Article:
This choir is breaking Commandments IV and V.  Don’t be like this choir.

VI.  Thou shalt bring thine own sheet music to every rehearsal.  Forgetting your sheet music is obviously inconvenient for you, but it’s also inconvenient for your neighbor who has to share his music with you.  Also, if you forget your music, you won’t be able to mark in any directives, which means you’ll probably end up breaking Commandment II at some point.

VII.  Thou shalt bring a pencil to every rehearsal.  If you forget a pencil, it is your responsibility to procure one at the beginning of rehearsal.  As one of my past conductors would say, “Beg, borrow, or steal.”  You are just as likely to break Commandment II by forgetting a pencil as you are by forgetting your sheet music.

VIII.  Thou shalt not point fingers at someone else’s mistake.  Oh, you can hear that the altos are singing an F-sharp in measure 52 instead of an F-natural?  Well, I applaud your ability to discern this error, but it is not your responsibility to fix it.  That means no passive-aggressive comments like, “Um, I’m hearing *a lot* of people doing Thing X instead of Thing Y” or “Can you tell us again how to pronounce Foreign Word X?  I thought you said it was [whatever] but I’m hearing a lot of people singing [whatever else].”  This kind of behavior is insulting to your fellow choristers.  It’s also insulting to the conductor, because, NEWS FLASH: We always hear the mistakes.  If we’re not addressing it, it means we’ve chosen a much more worthy battle to fight at that moment.  We will get to it later, I promise.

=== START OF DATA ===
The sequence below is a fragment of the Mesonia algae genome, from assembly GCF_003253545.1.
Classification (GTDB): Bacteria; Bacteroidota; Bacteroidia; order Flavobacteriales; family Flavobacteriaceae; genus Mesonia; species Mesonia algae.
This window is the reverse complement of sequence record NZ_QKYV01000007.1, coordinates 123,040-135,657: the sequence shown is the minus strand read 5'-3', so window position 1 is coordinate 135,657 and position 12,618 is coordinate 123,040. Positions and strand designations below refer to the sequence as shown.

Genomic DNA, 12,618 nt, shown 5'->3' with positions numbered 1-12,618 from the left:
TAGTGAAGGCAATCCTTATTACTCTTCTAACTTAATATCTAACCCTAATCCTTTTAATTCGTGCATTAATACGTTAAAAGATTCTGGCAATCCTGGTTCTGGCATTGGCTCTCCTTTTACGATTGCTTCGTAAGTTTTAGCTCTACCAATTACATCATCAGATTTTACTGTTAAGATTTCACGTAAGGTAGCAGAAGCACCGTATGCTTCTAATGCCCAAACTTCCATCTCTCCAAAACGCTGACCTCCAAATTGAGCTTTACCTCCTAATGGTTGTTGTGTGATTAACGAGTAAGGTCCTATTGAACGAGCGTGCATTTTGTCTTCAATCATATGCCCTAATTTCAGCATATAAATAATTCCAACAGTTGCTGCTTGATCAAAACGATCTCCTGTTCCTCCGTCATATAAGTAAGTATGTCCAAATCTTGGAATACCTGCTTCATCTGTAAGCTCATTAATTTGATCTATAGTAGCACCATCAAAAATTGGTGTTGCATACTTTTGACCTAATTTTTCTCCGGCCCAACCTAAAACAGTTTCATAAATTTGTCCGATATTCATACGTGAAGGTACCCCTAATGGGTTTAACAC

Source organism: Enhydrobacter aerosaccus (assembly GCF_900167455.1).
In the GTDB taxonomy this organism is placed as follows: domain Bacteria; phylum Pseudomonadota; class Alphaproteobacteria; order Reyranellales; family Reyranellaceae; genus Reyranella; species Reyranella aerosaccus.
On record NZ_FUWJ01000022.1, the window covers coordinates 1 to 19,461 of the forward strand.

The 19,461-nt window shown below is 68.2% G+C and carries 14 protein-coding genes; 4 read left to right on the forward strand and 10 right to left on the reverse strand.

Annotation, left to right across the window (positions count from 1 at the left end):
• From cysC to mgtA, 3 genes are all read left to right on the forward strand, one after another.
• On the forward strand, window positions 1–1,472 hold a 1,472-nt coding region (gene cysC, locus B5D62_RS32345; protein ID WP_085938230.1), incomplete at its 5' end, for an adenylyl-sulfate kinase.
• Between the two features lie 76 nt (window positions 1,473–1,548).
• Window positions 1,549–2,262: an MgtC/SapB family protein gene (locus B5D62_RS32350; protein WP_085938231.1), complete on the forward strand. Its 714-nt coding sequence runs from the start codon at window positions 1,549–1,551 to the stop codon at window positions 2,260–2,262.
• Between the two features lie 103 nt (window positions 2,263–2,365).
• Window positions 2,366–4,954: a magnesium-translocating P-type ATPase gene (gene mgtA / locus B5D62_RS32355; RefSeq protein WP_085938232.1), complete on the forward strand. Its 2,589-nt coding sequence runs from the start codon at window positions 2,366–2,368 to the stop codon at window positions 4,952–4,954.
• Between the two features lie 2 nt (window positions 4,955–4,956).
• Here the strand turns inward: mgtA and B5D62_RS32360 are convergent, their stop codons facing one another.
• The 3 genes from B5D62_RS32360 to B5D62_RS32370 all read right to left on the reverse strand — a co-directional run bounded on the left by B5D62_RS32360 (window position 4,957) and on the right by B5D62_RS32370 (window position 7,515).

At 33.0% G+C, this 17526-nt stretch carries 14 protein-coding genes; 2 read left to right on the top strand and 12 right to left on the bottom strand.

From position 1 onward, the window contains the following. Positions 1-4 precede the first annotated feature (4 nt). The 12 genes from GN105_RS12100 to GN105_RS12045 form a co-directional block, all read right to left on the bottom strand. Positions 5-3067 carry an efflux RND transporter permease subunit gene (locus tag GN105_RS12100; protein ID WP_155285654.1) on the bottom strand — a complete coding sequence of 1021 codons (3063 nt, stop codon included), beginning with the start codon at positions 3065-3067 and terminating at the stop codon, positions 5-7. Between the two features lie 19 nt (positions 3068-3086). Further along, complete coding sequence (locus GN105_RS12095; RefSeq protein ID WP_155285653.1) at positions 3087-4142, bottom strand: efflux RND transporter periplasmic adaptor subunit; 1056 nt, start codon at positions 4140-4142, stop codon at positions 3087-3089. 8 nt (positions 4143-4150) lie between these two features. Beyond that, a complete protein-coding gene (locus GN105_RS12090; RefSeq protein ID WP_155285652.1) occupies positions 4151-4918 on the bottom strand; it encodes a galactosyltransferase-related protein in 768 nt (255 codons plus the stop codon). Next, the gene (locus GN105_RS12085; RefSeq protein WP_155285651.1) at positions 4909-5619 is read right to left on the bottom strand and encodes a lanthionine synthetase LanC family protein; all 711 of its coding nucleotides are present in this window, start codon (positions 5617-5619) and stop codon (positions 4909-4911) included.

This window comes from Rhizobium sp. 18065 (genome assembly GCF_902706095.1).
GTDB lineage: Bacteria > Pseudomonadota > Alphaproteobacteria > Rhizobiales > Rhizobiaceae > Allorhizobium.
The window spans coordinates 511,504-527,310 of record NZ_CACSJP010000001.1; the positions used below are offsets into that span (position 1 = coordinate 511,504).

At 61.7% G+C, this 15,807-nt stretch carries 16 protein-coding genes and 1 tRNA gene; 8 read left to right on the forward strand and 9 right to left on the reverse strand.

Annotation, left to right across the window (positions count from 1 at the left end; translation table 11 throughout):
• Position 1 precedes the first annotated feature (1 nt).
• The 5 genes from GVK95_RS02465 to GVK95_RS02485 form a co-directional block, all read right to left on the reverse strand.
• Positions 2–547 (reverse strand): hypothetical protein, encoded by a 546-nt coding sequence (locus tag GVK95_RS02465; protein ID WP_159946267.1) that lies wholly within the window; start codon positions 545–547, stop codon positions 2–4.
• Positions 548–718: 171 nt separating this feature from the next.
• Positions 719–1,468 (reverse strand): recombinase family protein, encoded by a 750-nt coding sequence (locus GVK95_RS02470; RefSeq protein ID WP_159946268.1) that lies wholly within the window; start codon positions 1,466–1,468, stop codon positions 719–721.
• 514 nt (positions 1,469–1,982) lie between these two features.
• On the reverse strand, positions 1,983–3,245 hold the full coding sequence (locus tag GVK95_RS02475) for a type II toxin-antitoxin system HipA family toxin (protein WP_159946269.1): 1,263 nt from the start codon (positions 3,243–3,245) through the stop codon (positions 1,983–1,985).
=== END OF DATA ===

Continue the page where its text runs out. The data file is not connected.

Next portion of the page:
IX.  If thou art absent from rehearsal, it is thine own responsibility to catch up, on thine own time.  If you miss a rehearsal, you must approach the conductor or a fellow chorister and find out what was covered that day, including any directives that you should mark in your score.  Just like your teachers in school, the conductor cannot backtrack and review every time there is an absence – we would never get anything done.

X. Thou shalt review thy music at home at least once between rehearsals.  You don’t have to sing your music at home, per se, but you must at least look at it with your eyes and mentally/visually review anything that was covered at the last rehearsal, and/or any spots that you personally are having trouble with.  If everyone did this, imagine the progress the group would make.  And don’t think you can blow it off without the conductor knowing.  Just like your voice teacher knows that you haven’t practiced, the conductor will be able to tell if no one has reviewed their music at home.  She might not let on that she knows, but boy does she know.

And so there you have it.  May your choir rehearsals be efficient, productive, and harmonious – in more ways than one.